The other characters helped make the story more intense, funny, anxious and addictive.

NARRATIVE- The point of view switches from character to character but mainly switching between Brenda and Rachael. Their juxtaposing narrations create tension which both grips the reader and pushes the narrative forward.  I could feel how the characters extreme emotions overwhelmed them through the powerful description that was beautifully written on the page, I could feel; the fear, anxiety, passion and most of all love ooze with every declaration the characters made.  The swapping of narratives worked really well for this story because it created dramatic irony, giving the audience the upper hand because they know who the stalker is before either Rachael or Mick do. 

COVER-  I think this cover is amazing, the eyes pierce into the readers, forcing them to be captivated by her. This is a really good glimpse into the book because that is what I felt Brenda was doing, demanding attention.  

I am pretty sure this was my face most of the time…

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Then the really cute Nick and Rachael moments would come along and it would change to this (I am secretly a hopeless romantic),

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“As he pressed his lips harder against mine, he took in a sudden sharp breath and I was plunging down that first breathtaking drop on a roller coaster.” 

If you are looking for a new book to read, then you need to go and buy this because it is incredible, definitely one of my favourite books of 2015 so far. I was so happy with the conclusion of this book and although I was heartbroken by certain loses, the happiness the characters felt outweighed them.  You can purchase it by clicking  here.   It is £1.99! 

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4 out of 5 stars for this one because it was amazing and captivating but I probably would not read it again.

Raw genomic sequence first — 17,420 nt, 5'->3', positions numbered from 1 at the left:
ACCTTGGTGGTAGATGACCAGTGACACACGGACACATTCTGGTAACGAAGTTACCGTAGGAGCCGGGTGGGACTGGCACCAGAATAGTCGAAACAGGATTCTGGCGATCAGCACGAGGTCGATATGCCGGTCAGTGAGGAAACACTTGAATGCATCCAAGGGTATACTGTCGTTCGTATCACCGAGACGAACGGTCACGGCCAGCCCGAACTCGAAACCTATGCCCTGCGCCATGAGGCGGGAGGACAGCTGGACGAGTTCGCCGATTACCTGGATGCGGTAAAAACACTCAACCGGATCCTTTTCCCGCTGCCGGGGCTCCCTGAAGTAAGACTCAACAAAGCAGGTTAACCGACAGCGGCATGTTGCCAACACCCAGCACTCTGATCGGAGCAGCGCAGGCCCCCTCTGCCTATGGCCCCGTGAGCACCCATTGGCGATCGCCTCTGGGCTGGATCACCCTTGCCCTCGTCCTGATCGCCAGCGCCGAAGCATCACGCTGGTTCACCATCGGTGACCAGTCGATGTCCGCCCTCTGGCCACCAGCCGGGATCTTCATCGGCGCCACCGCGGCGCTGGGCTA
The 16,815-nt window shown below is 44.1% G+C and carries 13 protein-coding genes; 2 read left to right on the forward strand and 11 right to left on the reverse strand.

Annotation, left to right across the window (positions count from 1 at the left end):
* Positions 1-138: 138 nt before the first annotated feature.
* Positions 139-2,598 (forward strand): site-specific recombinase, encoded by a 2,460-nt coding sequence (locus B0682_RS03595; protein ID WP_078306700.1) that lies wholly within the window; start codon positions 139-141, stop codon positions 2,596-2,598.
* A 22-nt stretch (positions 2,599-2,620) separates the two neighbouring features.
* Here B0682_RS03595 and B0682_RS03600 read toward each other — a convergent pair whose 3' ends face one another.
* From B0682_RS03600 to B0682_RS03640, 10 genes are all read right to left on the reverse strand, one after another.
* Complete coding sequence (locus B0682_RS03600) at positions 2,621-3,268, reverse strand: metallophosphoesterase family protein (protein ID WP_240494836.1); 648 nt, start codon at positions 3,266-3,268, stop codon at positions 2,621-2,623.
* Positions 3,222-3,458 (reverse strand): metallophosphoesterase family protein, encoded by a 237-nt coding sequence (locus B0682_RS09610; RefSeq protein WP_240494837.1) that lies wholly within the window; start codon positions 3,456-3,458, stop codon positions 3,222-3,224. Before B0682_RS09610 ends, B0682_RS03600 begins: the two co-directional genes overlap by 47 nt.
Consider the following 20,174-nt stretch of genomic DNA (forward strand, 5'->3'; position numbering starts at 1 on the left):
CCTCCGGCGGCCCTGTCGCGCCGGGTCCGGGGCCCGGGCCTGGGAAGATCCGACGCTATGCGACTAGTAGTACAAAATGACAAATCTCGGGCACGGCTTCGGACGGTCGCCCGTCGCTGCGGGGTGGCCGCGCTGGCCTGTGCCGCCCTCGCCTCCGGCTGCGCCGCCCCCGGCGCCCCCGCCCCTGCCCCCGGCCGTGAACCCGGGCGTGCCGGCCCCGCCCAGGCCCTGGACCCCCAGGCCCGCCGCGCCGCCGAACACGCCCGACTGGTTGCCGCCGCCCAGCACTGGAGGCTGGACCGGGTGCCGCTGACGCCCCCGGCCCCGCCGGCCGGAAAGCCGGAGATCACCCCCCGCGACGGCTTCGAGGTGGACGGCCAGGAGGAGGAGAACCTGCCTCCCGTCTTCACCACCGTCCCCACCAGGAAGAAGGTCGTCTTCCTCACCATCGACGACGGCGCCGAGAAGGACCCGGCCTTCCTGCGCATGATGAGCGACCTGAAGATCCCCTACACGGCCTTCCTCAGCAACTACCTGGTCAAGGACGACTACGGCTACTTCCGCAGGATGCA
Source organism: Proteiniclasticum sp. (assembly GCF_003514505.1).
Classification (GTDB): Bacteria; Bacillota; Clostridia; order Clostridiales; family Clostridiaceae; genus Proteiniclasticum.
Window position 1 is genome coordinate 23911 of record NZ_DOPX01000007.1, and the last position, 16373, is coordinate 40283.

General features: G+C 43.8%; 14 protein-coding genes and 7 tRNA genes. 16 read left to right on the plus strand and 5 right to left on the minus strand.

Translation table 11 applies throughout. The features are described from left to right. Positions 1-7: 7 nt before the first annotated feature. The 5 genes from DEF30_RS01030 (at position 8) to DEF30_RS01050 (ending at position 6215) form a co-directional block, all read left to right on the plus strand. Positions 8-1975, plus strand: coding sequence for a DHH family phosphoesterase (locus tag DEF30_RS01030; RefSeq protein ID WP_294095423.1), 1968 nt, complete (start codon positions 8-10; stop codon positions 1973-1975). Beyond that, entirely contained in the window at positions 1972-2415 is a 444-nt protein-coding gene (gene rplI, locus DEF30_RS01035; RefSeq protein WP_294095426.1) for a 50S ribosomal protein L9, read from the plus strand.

FULL UP BOOKSHELF PROBLEMS…

My University book shelf is starting to get full and I know the simple solution would be to stop buying books ! (this would also help the poor student issue) ! but I enjoy buying books. Some people find comfort in buying food or clothes, I however would eat and wear books if I could.

Today I sorted out my bookshelves to make more room and I thought I would share with you the five stages I went through when doing it. Let me know if you go through this as well or what you do…

stage 1… DENIAL

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I put off the task of organizing my book shelf because it means that I have to accept I cannot purchase more books. Although I have been in this denial stage for a long time because I just keep taking books home to hide them there on my overflowing bookshelf back home.
large Buying books is just such an exciting task that I do not want to let it go yet… so I believe that I can just rearrange the books to make the fit.

The next stage is SHOCK/REALIZATION…

shock-gifThat devastatingly heartbreaking moment when you realise you cannot fit anymore books any where, not even behind the front ones or on top of them. AHHHH  I hate this part because it is like being hit in the face with a ton of bricks; it physically hurts, okay! (and emotionally) I am such a nerd but I honestly do not care. Books help me to be less taciturn when in a social situation because they let me express my passionate nature.

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stage 3 – The BARGAINING process…

tumblr_mcb45v8VH51riahmqo1_500 The moment you realise there is no other options…

  • Do I get rid of my precious books?     NOOOOOOOOO
  • Do I move some of them, maybe put them away in storage?
  • Do I buy another book shelf?
  • Do I just put some next to my bed, like I am ‘currently’ reading them?

Stage 4- ACCEPTANCE… 

tumblr_n45zkhHOVm1stzneto1_500At this point I accepted that I cannot get rid of any of my friends, I will never let go. I decided I will sneak a few home, move my clothes into storage to make more book space and  organised the remaining once as an apology for even considering such a crime.

This leads me on to the next stage ORGANISATION…(stage 5)

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  • Do I colour coordinate the books?
  • Put the in alphabetical order?
  • Height order, maybe?
  • Even genre order?
  • Classic collection order…books of the same trilogy/series together?

I decided to mix it up and do it in the collection order (I could not split the little book families up) however I then put them in alphabetical order, regarding the authors name.  Jealous? Do you do through this as well?